Father: Navy Victim Shot Standing Watch Fresh From Boot Camp

SAVANNAH, Georgia—Fresh out of boot camp, Cameron Walters proudly told his father in Georgia during their nightly video chat that he had passed the exam qualifying him to stand watch and help secure building entrances at Naval Air Station Pensacola in Florida.

When news broke the next morning of shots being fired at the base, Shane Walters called his son’s cellphone repeatedly throughout the day. There was no answer. The 21-year-old airmen apprentice from Richmond Hill had been killed along with two other sailors by a gunman authorities later identified as a military aviation student from Saudi Arabia.

Shane Walters told The Associated Press on Sunday that his son died standing watch at the classroom building where the shooter opened fire.

“He was just looking forward to getting his wings and being a part of flying and whatever job they gave him,” Shane Walters said. “He just wanted to earn his wings. He was looking so forward to having those wings pinned on his chest.”

Cameron Walters pensacola shooting
Cameron Walters (C) in Navy uniform, poses for a photo with his sisters and father, on Nov. 22, 2019, the day he graduated from boot camp in Great Lakes, Ill. (Heather Walters/Courtesy of the Walters Family via AP)

The attack also killed 23-year-old Joshua Watson, a recent graduate of the U.S. Naval Academy from Enterprise, Alabama, and 19-year-old Airman Mohammed Sameh Haitham of St. Petersburg, Florida. Eight others were wounded.

Authorities said two sheriff’s deputies were wounded and eight others were hurt before a deputy killed the gunman, identified as 2nd Lt. Mohammed Alshamrani of the Royal Saudi Air Force.

Haitham’s stepmother, Brenda Delgado Haitham, said Sunday that the family was still trying to come to grips with the tragedy.

“I continue to speak about him in present tense because it still hasn’t sunk in that he’s no longer here,” she said in a statement to the AP.

Brenda Haitham said her stepson, whom she called “Mo,” had been a star high school athlete who ran track and played basketball.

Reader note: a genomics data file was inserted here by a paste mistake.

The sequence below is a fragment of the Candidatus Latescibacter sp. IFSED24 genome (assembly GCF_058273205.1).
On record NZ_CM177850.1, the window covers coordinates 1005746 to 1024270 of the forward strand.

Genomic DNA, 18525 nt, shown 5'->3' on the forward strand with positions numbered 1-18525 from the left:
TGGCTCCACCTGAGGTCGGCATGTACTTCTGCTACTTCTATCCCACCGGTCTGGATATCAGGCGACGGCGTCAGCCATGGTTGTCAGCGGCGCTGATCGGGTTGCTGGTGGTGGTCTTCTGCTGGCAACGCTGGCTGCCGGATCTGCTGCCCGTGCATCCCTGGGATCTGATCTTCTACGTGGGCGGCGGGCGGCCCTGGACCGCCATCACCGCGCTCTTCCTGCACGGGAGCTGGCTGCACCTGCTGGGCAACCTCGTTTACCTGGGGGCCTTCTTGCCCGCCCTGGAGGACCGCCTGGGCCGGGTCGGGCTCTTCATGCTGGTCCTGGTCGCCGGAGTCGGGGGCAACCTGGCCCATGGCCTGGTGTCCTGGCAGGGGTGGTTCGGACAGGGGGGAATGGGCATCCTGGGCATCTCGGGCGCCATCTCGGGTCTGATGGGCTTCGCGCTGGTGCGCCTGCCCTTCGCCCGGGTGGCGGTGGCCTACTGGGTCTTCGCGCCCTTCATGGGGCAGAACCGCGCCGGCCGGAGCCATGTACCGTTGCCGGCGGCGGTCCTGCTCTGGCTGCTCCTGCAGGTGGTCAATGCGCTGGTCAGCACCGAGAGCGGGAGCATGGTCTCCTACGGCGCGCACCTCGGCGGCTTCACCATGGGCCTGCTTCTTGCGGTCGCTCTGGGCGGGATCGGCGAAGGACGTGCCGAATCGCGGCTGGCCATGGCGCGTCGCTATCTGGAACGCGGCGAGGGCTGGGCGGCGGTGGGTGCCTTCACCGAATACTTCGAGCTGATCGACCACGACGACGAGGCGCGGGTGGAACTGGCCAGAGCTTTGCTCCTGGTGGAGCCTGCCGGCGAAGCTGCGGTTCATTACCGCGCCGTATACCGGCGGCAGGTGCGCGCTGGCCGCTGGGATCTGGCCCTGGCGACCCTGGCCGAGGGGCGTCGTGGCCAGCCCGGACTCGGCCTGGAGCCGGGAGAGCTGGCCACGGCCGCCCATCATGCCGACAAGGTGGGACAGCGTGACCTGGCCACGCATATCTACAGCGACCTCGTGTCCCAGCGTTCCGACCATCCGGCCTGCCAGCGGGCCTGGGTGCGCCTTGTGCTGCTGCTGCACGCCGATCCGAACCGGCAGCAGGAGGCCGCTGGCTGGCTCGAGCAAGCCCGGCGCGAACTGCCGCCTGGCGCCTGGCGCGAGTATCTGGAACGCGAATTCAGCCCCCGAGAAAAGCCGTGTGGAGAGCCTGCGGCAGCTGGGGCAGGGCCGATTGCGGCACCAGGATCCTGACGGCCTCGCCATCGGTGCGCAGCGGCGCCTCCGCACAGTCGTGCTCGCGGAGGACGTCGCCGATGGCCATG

“After he graduated high school, he told his father and I that he was following his mother’s footsteps and join the Navy,” she said. “… Our hearts are broken, and he will be missed by many.”

Airman Mohammed Sameh Haitham and Ensign Joshua Kaleb Watson
Airman Mohammed Sameh Haitham (L) and Ensign Joshua Kaleb Watson. (U.S. Navy)

Watson’s brother posted on Facebook that his sibling “died a hero” after giving first responders information on the shooter’s location though he was mortally wounded by gunfire.

“After being shot multiple times he made it outside and told the first response team where the shooter was and those details were invaluable,” Adam Watson wrote.

The Navy praised all three flight school students for their “exceptional heroism and bravery in the face of evil.”

“When confronted, they didn’t run from danger; they ran towards it and saved lives,” Capt. Tim Kinsella, the commanding officer of Naval Air Station Pensacola, said in a statement Saturday.

Cameron Walters had just arrived in Pensacola after graduating from boot camp in Great Lakes, Illinois, on Nov. 22, the sailor’s father said. Before enlisting, Walters had worked for a gun manufacturer headquartered near his hometown of Richmond Hill, about 20 miles outside of Savannah.

Naval Air Station Pensacola
A vehicle drives by a tribute to victims of the Naval Air Station Pensacola that was freshly painted on what’s known as Graffiti Bridge in downtown Pensacola, Fla., on Dec. 7, 2019. (Brendan Farrington/AP Photo)

Walters joined the Navy, in part, because his father had served.

“Partly to follow in his dad’s footsteps, to get a better purpose in life,” Shane Walters said. “He was just that kind of kid.”

He described his son as athletic, playing sports including basketball and soccer. Not surprising for a young man living near the coast, Cameron Walters also loved boating and fishing.

When Walters’ birthday came around in June, his father said, the young man liked to spread out the celebration for as much as two weeks surrounding the actual day.

“When it came close to his birthday, he didn’t think he should have to take out the trash. And it’s not even his birthday yet,” Shane Walters said. “We’re supposed to have a cake every night. Things like that.”

By Russ Bynum

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